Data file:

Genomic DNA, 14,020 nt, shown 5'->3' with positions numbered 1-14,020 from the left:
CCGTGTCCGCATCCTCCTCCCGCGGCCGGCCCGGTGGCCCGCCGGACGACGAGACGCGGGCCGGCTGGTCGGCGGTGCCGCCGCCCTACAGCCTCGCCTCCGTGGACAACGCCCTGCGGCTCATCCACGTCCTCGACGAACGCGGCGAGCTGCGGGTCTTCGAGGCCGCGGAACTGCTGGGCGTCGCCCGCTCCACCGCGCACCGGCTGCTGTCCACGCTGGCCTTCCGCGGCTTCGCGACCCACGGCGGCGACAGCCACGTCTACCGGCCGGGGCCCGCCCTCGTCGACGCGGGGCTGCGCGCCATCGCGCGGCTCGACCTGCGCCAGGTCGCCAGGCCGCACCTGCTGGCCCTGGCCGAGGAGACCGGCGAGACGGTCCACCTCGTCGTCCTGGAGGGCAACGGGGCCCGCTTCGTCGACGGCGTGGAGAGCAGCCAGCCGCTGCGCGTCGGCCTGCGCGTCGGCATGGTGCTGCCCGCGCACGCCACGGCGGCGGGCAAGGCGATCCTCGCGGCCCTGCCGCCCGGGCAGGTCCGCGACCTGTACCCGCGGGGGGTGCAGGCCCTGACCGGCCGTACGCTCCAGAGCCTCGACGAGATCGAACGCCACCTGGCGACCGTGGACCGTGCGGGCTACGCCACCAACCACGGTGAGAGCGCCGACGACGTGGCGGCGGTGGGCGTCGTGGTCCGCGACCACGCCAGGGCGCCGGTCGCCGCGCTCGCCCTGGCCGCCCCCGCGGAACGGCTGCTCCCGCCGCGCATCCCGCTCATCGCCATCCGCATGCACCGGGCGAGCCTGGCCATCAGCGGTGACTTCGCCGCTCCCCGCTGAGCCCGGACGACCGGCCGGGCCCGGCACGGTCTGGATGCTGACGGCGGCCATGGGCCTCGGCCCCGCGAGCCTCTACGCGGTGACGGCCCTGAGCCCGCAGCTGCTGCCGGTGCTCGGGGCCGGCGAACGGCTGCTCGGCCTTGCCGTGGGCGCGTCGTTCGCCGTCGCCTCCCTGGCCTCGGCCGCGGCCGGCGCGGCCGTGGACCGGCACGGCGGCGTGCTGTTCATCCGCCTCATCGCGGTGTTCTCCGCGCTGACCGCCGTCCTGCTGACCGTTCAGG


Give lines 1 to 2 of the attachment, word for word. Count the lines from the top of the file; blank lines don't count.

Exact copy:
Genomic DNA, 14,020 nt, shown 5'->3' with positions numbered 1-14,020 from the left:
CCGTGTCCGCATCCTCCTCCCGCGGCCGGCCCGGTGGCCCGCCGGACGACGAGACGCGGGCCGGCTGGTCGGCGGTGCCGCCGCCCTACAGCCTCGCCTCCGTGGACAACGCCCTGCGGCTCATCCACGTCCTCGACGAACGCGGCGAGCTGCGGGTCTTCGAGGCCGCGGAACTGCTGGGCGTCGCCCGCTCCACCGCGCACCGGCTGCTGTCCACGCTGGCCTTCCGCGGCTTCGCGACCCACGGCGGCGACAGCCACGTCTACCGGCCGGGGCCCGCCCTCGTCGACGCGGGGCTGCGCGCCATCGCGCGGCTCGACCTGCGCCAGGTCGCCAGGCCGCACCTGCTGGCCCTGGCCGAGGAGACCGGCGAGACGGTCCACCTCGTCGTCCTGGAGGGCAACGGGGCCCGCTTCGTCGACGGCGTGGAGAGCAGCCAGCCGCTGCGCGTCGGCCTGCGCGTCGGCATGGTGCTGCCCGCGCACGCCACGGCGGCGGGCAAGGCGATCCTCGCGGCCCTGCCGCCCGGGCAGGTCCGCGACCTGTACCCGCGGGGGGTGCAGGCCCTGACCGGCCGTACGCTCCAGAGCCTCGACGAGATCGAACGCCACCTGGCGACCGTGGACCGTGCGGGCTACGCCACCAACCACGGTGAGAGCGCCGACGACGTGGCGGCGGTGGGCGTCGTGGTCCGCGACCACGCCAGGGCGCCGGTCGCCGCGCTCGCCCTGGCCGCCCCCGCGGAACGGCTGCTCCCGCCGCGCATCCCGCTCATCGCCATCCGCATGCACCGGGCGAGCCTGGCCATCAGCGGTGACTTCGCCGCTCCCCGCTGAGCCCGGACGACCGGCCGGGCCCGGCACGGTCTGGATGCTGACGGCGGCCATGGGCCTCGGCCCCGCGAGCCTCTACGCGGTGACGGCCCTGAGCCCGCAGCTGCTGCCGGTGCTCGGGGCCGGCGAACGGCTGCTCGGCCTTGCCGTGGGCGCGTCGTTCGCCGTCGCCTCCCTGGCCTCGGCCGCGGCCGGCGCGGCCGTGGACCGGCACGGCGGCGTGCTGTTCATCCGCCTCATCGCGGTGTTCTCCGCGCTGACCGCCGTCCTGCTGACCGTTCAGG